Court hears how ‘rumour-monger’ prompted Durban shooting spree

Durban – The Awol soldier who went on a shooting spree in Inanda and Ntuzuma using his R4 rifle was found guilty of murder and attempted murder in the Durban High Court on Friday.

Prompting his killing spree was the work of a rumour-monger whose telephone call to infantryman Thembinkosi American Ngcobo in Upington about his girlfriend and their baby getting into a car with another man, sent him off the rails.

“That person can feel proud because the rumour-monger has caused the accused to land himself in the problem he is in and for three people to lose their lives,” said Judge Shyan Gyanda.

“Two people were severely injured and – but for the grace of God – there would have been more.”

However, the girlfriend was not one of his victims. Rather it was her sister, Nokwanda Mbambo, he killed. The others were another sister, Nondudzo, who, along with their mother, Nomusa, was later killed by unknown gunmen. That case is still under investigation.

Ngcobo had shot and injured Nonduzo when he killed Nokwanda, for which Gyanda found him guilty of attempted murder.

Ngcobo left his guard post at 8 SA Infantry Batallion, Upington, in January 2017 to kill his girlfriend and child as well as himself, using his R4 service weapon.

Prompted by information he received from a friend that his girlfriend had been seen with a baby getting into a car with another man, Ncgobo drove to Durban – more than 1100km – in 12 hours, the judge recounted. “The fact remains, from the evidence, that the person dealing with false information was just believing what he wanted to and that the accused had become aggressive towards Nontokozo because he could not get hold of her.

“When she testified, she said she had lost her phone. The rumour-­monger then telephoned the accused. Clearly, he was going to believe she was having an affair,” the judge said.

The other man turned out to be her pastor.

The judge rejected Ngcobo’s evidence that he was not in military uniform, that his firearm had been tampered with during ballistics test to implicate him and that he believed he had been reacting to a robbery during a shootout with police, and had not seen a fleet of police vehicles driving towards him.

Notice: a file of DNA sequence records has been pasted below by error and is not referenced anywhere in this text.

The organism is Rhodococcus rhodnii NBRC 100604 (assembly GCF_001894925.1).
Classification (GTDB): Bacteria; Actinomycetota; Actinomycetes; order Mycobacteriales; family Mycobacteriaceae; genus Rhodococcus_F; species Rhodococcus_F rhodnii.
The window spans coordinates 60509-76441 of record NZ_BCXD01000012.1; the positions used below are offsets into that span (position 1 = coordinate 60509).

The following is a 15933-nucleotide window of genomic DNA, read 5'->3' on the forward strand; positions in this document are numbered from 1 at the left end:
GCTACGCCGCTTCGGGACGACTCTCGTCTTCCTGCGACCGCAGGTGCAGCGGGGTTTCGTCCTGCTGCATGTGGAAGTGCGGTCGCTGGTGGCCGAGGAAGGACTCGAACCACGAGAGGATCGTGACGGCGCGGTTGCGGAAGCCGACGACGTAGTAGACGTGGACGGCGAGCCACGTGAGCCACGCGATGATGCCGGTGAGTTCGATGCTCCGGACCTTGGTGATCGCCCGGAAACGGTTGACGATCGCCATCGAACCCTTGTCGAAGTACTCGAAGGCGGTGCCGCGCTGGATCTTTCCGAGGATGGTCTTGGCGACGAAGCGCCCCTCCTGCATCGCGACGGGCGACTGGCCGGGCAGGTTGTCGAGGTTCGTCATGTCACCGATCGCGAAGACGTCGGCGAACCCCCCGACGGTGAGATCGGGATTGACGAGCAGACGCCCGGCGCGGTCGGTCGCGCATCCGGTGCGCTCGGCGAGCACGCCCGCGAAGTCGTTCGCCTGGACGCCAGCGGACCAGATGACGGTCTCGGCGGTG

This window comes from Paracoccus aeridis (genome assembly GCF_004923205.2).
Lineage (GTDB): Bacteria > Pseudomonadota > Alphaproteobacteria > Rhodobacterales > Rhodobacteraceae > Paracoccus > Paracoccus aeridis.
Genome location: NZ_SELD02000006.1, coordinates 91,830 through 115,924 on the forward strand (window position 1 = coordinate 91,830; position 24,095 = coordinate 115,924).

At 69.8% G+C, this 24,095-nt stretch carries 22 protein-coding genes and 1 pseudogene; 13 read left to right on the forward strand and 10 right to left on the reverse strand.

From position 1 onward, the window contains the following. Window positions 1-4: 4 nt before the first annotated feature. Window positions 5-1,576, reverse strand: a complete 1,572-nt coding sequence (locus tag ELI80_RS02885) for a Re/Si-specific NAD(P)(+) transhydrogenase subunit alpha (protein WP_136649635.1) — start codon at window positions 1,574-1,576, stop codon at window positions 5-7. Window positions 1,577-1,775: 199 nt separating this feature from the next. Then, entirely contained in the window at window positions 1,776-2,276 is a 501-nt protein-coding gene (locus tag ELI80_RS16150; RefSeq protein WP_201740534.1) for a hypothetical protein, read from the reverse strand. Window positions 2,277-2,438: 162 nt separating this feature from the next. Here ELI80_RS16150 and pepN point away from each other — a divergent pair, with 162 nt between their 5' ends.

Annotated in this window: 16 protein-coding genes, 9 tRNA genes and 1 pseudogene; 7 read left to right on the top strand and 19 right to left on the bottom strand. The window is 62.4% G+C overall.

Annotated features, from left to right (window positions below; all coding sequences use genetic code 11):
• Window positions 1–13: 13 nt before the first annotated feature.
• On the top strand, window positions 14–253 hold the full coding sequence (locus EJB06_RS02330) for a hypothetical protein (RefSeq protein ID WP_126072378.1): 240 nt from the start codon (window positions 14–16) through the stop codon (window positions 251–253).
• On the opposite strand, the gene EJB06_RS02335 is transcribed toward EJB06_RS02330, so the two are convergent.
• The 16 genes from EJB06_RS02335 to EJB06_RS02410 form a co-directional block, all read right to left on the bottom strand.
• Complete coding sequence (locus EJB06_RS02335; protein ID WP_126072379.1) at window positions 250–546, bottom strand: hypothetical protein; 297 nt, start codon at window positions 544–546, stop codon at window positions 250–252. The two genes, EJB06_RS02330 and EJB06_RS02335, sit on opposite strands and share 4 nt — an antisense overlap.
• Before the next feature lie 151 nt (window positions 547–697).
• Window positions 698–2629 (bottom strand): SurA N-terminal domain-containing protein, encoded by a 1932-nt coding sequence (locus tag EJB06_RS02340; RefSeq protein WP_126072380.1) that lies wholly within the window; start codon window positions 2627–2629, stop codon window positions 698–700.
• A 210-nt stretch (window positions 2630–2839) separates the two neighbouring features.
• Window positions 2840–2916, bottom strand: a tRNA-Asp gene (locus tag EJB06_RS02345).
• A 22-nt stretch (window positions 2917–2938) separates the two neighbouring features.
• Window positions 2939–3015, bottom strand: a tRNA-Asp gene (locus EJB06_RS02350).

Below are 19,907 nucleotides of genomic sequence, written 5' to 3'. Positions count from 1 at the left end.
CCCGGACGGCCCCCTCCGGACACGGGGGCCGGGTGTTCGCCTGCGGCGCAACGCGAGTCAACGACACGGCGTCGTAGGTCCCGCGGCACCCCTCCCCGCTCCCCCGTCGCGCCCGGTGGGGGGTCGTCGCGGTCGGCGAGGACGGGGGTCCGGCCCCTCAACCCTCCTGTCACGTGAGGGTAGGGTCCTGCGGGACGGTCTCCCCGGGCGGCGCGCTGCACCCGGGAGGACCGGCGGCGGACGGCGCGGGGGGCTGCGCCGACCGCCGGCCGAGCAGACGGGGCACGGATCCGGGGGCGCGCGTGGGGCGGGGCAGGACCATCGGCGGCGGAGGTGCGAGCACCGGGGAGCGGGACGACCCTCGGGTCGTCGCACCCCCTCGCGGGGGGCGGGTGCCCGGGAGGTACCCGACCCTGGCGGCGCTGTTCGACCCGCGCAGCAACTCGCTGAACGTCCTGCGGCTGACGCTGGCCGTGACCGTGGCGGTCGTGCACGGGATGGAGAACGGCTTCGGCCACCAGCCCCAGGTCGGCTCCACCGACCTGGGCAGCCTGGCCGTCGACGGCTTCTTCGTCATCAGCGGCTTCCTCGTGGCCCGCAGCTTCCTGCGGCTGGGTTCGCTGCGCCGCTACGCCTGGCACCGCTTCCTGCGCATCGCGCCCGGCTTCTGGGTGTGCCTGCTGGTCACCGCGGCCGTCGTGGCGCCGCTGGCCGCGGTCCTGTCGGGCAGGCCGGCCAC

“It’s the sight of these vehicles that panicked him into jumping out of the vehicle and shoot,” said Gyanda.

“He had valid reason to fear arrest.”

The judge called Ngcobo, who had pleaded not guilty to 18 charges, “a blatant liar”.

He found that Ngcobo had shot the two sisters at their home in Inanda, killing one of them, on January 31, 2017, then went to one of their relative’s home in Ntuzuma in search of his girlfriend.

Word reached the Ntuzuma house of the Inanda shooting, along with a warning that Ngcobo was on his way.

A relative, with a neighbour, went to the police station to report the threat when they met a patrol and boarded their vehicles. Police in the fleet of three cars ended up in a shoot-out with Ngcobo. A policeman and the Ntuzuma neighbour were injured.

Ngcobo fled. Police established from the licence disc on the white VW Polo he had been driving that Ngcobo owned the car. Its number plates had been removed.

Ngcobo eventually handed himself over to the military in Durban, who took him to Inanda police station where he was charged.

State witnesses, whose evidence the judge accepted, testified that he had been dressed as a soldier while he claimed he had been in black jeans and light blue T-shirt. He said the gunman in military clothes must have been someone else.

Ncgobo was acquitted on two charges related to kidnapping, because no witnesses had been forthcoming to testify against him.

The case has been adjourned to Wednesday.

Independent On Saturday

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